and YET the lunacy continues….our government is out of control but no one seems to want to stop the train barreling down the tracks at us…why is that? I see a lot of sites like this one speaking up about it but rarely see any progress towards defeating it…tell me I’m wrong. In answer–NO I don’t think it is fair. Local stores have not adapted to the new age of buying services and products and should go down if they can’t compete. It’s called FREE MARKETS and until lately it is what made this country great…I doubt we will see any change but I applaud you efforts…

Robert Harper - April 23, 2013

Sent Senator Blunt a “please vote against” via twitter. R H Harper

rebecca doe - April 23, 2013

This will be a nightmare….for online sellers and us! I’m praying that Heritage Foundation can come up with a powerful plan to rid us of this Congress (with a few sterling exceptions) and this president. We in the grassroots are working our backsides off calling, emailing, faxing, demonstrating, voting….it’s all falling on deaf ears. I sure do understand now why Jim DeMint walked away from it.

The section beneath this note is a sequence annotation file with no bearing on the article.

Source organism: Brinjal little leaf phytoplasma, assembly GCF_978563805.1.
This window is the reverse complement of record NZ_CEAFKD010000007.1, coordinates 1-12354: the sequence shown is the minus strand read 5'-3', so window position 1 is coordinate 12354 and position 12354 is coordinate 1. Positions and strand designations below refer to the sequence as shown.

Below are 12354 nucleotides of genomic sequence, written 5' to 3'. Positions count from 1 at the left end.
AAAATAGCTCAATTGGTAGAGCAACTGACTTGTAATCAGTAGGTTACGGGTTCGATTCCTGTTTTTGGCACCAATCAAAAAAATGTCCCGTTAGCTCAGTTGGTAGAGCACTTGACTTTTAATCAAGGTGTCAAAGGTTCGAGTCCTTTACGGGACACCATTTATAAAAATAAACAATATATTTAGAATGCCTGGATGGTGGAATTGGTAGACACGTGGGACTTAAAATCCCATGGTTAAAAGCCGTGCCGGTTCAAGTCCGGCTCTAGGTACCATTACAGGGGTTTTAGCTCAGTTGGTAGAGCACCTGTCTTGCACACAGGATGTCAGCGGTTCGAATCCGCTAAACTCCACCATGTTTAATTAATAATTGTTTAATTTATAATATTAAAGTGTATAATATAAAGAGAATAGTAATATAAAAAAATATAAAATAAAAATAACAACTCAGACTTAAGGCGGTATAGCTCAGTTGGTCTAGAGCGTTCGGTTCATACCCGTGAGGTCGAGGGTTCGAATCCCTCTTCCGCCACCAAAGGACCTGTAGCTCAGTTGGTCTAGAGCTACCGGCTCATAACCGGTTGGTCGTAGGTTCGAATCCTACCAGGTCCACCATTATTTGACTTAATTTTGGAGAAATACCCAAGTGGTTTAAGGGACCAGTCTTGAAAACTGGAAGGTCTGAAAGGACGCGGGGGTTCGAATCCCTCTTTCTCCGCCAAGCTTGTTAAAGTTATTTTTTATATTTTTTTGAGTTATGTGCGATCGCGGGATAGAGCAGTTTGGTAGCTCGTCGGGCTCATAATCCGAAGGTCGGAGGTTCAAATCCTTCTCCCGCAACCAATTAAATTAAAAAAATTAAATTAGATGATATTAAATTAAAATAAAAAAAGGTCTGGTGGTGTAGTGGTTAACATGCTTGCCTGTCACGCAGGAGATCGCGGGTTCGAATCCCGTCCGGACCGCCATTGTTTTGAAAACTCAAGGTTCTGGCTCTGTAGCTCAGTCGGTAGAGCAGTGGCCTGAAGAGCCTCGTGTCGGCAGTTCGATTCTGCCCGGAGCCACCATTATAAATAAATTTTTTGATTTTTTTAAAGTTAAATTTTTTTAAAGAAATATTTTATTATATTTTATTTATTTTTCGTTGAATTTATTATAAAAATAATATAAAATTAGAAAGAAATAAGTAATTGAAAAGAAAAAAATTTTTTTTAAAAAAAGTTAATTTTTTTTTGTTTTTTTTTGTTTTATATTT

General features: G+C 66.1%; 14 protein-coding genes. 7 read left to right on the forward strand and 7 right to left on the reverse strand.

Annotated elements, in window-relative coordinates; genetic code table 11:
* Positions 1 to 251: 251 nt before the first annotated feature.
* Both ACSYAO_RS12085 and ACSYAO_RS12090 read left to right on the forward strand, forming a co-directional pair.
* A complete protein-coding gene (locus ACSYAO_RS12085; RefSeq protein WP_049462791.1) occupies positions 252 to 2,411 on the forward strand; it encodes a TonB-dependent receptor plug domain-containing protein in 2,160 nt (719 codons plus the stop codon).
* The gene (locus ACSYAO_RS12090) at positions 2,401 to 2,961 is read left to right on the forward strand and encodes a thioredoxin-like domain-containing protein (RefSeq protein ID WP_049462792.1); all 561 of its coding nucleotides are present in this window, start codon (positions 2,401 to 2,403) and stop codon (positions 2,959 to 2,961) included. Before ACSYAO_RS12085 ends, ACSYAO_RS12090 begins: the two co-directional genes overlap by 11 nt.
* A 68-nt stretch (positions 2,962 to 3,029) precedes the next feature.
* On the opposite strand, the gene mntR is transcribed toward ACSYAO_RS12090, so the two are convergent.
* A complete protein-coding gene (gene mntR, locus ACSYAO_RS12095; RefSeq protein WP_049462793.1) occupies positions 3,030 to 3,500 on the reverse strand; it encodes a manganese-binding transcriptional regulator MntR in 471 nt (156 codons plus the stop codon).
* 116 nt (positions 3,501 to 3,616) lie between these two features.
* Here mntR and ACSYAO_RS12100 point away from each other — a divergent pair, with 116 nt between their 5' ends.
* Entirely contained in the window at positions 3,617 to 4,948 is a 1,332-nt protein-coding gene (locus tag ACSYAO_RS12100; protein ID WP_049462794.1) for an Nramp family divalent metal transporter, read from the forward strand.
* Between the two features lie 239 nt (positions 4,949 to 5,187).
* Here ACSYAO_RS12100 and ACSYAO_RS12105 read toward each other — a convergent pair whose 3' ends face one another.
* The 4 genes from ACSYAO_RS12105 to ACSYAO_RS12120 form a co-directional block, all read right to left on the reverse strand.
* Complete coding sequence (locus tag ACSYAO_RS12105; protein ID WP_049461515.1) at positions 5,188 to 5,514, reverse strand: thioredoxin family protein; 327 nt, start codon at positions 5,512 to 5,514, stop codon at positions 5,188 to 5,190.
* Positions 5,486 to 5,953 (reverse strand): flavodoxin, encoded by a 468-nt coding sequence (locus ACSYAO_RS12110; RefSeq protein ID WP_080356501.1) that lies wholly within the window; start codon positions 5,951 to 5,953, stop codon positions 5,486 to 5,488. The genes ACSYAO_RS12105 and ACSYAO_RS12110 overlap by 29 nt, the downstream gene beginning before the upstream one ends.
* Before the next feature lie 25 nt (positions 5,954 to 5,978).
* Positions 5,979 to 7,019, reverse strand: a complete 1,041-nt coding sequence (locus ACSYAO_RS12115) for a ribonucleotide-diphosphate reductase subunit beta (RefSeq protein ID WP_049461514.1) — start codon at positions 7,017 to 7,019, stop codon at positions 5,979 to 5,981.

Donna - April 23, 2013

I buy a lot of items online, not because I’m trying to avoid paying taxes, but because it is more convenient (I don’t have to travel to the store and search for what I want) and because I have more selection and more information about brands/models/quality online. However, my state is now including a standard payment for sales tax on my income tax return. I either accept the standard or I have to keep track of everything I buy, how much sales tax I’ve paid, and how much sales tax I haven’t paid. How does the state’s requirement to do this fit with the “taxation without representation” argument? I’d rather have to pay tax on everything I buy online.

Bob - April 23, 2013